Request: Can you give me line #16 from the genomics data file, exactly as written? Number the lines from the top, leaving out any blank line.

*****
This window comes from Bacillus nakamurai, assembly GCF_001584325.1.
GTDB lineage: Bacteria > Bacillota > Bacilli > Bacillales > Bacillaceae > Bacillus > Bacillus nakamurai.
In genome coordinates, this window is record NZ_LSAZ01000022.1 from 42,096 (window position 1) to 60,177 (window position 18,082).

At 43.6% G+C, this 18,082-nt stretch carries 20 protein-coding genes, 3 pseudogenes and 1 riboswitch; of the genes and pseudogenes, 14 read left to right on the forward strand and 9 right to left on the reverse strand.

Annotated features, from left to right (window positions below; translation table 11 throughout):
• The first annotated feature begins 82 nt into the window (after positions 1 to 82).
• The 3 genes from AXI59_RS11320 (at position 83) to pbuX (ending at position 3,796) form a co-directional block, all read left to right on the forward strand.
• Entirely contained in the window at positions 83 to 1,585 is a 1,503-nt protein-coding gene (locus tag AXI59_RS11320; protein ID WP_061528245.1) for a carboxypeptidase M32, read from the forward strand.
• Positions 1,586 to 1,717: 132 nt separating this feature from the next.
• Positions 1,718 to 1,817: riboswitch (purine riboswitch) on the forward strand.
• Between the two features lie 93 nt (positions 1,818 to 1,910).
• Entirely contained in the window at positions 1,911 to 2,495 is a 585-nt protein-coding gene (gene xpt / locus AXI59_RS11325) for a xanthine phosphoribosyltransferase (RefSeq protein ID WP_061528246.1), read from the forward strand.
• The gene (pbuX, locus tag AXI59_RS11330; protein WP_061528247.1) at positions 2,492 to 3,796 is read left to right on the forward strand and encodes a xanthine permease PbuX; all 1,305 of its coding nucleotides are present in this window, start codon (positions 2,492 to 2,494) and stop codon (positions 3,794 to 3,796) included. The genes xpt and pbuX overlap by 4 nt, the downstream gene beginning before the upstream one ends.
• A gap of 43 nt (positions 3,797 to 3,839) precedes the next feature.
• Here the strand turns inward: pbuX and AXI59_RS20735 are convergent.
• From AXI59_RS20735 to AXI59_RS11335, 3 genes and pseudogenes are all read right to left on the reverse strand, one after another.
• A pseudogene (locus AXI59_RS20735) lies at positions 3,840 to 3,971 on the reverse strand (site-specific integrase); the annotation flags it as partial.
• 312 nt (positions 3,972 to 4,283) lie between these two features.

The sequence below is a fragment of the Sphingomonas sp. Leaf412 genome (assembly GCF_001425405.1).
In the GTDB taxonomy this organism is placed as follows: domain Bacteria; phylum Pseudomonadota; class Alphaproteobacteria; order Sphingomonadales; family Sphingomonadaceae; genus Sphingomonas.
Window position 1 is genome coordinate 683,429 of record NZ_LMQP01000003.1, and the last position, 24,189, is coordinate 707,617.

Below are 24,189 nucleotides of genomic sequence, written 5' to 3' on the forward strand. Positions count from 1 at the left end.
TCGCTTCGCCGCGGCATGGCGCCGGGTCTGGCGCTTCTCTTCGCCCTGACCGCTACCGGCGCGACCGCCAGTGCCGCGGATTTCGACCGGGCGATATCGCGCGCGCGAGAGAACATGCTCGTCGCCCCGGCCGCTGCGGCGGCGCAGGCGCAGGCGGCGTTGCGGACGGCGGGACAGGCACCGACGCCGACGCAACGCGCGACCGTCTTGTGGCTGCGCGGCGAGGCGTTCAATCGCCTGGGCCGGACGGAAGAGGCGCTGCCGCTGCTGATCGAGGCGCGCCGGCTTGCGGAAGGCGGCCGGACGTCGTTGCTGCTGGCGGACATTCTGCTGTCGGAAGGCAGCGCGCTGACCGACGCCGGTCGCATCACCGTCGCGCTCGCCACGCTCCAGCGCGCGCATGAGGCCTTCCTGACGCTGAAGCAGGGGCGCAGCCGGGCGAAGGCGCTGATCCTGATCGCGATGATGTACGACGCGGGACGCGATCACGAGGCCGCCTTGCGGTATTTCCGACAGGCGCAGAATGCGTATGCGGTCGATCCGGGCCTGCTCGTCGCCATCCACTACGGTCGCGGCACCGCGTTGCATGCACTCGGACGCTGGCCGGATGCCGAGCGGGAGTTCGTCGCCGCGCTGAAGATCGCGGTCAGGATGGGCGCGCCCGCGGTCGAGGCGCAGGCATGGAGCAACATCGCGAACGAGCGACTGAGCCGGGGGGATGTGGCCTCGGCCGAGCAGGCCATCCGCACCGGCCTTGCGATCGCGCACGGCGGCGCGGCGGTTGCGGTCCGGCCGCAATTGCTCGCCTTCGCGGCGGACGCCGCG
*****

• From AXI59_RS20735 to AXI59_RS11335, 3 genes and pseudogenes are all read right to left on the reverse strand, one after another.